Anatomical distribution of endometriosis: A cross‐sectional analysis of transvaginal ultrasound in symptomatic patients Journal Articles uri icon

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  • AbstractPurposeThe anatomical distribution of deep endometriosis (DE) is essential in treating patients with symptoms associated with the disease. There is an evidence gap in correlating clinical features and symptoms with disease patterns. The study aimed at determining DE anatomic distribution based on advanced transvaginal ultrasound and describe the relationship with symptoms obtained with the World Endometriosis Foundation Questionnaire.MethodsA cross‐sectional study included 549 ultrasound results and 370 questionnaire responses between July 2018 and January 2021. Descriptive statistics are presented. Continuous variables were compared by a simple t‐test and ANOVA and categorical variables by the chi‐squared test. Logistic regression and R2 values summarised the relationship between positive ultrasound and possible predictor variables (software SAS version 9.4).ResultsThe anatomical locations with signs of endometriosis on ultrasound were the right uterosacral ligament (USL) 23.3% (n = 128), left USL 21.3% (n = 117) and bowel 19.1% (n = 105). Endometriomas in the right and left ovaries (14%, n = 77, and 14.7%, n = 81 respectively), superficial endometriosis in 15.5% (n = 85), torus uterinus in 11.7% (n = 64), Pouch of Douglas (POD) in 9.7% (n = 53), rectovaginal septum in 4.2% (n = 23), vaginal fornix in 3.5% (n = 19). A negative ‘sliding‐sign’ was noted in 25.3% (n = 139), and ovarian medial immobility was noted frequently (left 20.2%, n = 111 and right 16.9%, n = 93). Dyspareunia, dysmenorrhoea, infertility and family history were associated with endometriosis lesions (P < 0.05). Prediction models based on symptomatology presented low discriminatory power.DiscussionThis large real‐life cohort associating the description of the anatomical distribution of endometriosis as seen on advanced TVS in symptomatic patients confirmed that uterosacral ligaments, torus uterinus, ovaries and bowel represent the most common anatomical sites of endometriosis. Also, the dynamic abnormalities elicited via ultrasound, such as the uterus ‘sliding‐sign’ and ovarian mobility, remain common. The knowledge of the general locations of identifiable endometriosis on ultrasound and the dynamic abnormalities is essential to sonologists and sonographers in implementing advanced TVS protocols to detect endometriosis. In addition, the different presentations of dyspareunia can be associated with USL and bowel endometriosis. Subfertility might also be associated with USL, ovarian and bowel endometriosis. Nevertheless, prediction models showed suboptimal results.ConclusionsEndometriosis is mainly distributed in USLs, bowel and ovaries. POD obliteration is frequent. Symptoms can be associated with anatomic locations; however, prediction models showed low clinical applicability.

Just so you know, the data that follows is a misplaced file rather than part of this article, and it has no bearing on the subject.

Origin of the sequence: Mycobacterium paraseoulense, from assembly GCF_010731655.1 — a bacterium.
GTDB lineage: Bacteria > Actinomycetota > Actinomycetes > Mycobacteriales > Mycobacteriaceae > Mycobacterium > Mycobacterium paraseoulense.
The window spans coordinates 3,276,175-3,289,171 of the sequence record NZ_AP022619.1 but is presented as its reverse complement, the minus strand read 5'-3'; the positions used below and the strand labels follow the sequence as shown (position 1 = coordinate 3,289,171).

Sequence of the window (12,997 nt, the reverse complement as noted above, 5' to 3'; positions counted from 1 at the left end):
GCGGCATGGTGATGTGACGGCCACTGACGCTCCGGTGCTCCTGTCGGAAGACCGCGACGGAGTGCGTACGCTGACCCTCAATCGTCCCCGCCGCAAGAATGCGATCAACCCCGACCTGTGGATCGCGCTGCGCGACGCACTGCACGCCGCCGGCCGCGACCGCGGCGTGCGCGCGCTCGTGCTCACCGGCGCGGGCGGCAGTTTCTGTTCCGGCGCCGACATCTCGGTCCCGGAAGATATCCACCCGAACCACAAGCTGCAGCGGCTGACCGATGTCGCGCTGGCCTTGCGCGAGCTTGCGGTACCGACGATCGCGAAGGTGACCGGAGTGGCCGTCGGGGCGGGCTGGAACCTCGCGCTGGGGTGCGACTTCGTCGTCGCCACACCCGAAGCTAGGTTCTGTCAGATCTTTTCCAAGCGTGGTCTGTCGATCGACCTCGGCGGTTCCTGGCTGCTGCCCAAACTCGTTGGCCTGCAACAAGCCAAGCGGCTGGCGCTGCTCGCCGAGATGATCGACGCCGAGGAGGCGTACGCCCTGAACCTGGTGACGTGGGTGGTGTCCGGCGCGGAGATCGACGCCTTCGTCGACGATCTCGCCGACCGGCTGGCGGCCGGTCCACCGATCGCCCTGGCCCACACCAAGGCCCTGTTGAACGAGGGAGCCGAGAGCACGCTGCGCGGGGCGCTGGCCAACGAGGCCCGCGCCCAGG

• Manieri Rocha, Rodrigo
  • Leonardi, Mathew
  • Eathorne, Allie
  • Armour, Mike
  • Condous, George

publication date

  • August 2023